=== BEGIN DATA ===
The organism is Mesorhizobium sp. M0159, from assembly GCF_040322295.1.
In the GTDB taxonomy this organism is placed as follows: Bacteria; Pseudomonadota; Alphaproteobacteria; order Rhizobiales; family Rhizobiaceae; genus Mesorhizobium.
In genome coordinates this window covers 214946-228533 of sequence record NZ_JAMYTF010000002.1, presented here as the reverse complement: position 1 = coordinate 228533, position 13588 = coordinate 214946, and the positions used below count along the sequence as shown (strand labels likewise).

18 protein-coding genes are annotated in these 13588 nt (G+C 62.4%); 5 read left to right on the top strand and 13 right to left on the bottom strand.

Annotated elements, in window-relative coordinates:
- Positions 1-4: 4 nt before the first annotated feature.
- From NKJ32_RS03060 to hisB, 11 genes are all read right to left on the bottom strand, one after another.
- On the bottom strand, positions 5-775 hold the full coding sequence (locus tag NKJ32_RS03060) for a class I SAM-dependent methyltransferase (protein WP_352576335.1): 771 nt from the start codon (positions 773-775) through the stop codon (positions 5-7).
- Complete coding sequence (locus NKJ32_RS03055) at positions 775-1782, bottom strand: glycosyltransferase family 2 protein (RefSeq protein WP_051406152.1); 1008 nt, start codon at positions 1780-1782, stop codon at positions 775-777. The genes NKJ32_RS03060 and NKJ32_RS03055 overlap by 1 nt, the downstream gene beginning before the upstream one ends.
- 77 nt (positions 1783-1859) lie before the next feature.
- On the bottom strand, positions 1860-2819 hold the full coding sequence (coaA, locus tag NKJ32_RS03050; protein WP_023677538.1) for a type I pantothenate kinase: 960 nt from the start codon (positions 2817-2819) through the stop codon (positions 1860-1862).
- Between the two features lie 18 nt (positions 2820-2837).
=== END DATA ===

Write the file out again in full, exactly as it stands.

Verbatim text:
The organism is Mesorhizobium sp. M0159, from assembly GCF_040322295.1.
In the GTDB taxonomy this organism is placed as follows: Bacteria; Pseudomonadota; Alphaproteobacteria; order Rhizobiales; family Rhizobiaceae; genus Mesorhizobium.
In genome coordinates this window covers 214946-228533 of sequence record NZ_JAMYTF010000002.1, presented here as the reverse complement: position 1 = coordinate 228533, position 13588 = coordinate 214946, and the positions used below count along the sequence as shown (strand labels likewise).

18 protein-coding genes are annotated in these 13588 nt (G+C 62.4%); 5 read left to right on the top strand and 13 right to left on the bottom strand.

Annotated elements, in window-relative coordinates:
- Positions 1-4: 4 nt before the first annotated feature.
- From NKJ32_RS03060 to hisB, 11 genes are all read right to left on the bottom strand, one after another.
- On the bottom strand, positions 5-775 hold the full coding sequence (locus tag NKJ32_RS03060) for a class I SAM-dependent methyltransferase (protein WP_352576335.1): 771 nt from the start codon (positions 773-775) through the stop codon (positions 5-7).
- Complete coding sequence (locus NKJ32_RS03055) at positions 775-1782, bottom strand: glycosyltransferase family 2 protein (RefSeq protein WP_051406152.1); 1008 nt, start codon at positions 1780-1782, stop codon at positions 775-777. The genes NKJ32_RS03060 and NKJ32_RS03055 overlap by 1 nt, the downstream gene beginning before the upstream one ends.
- 77 nt (positions 1783-1859) lie before the next feature.
- On the bottom strand, positions 1860-2819 hold the full coding sequence (coaA, locus tag NKJ32_RS03050; protein WP_023677538.1) for a type I pantothenate kinase: 960 nt from the start codon (positions 2817-2819) through the stop codon (positions 1860-1862).
- Between the two features lie 18 nt (positions 2820-2837).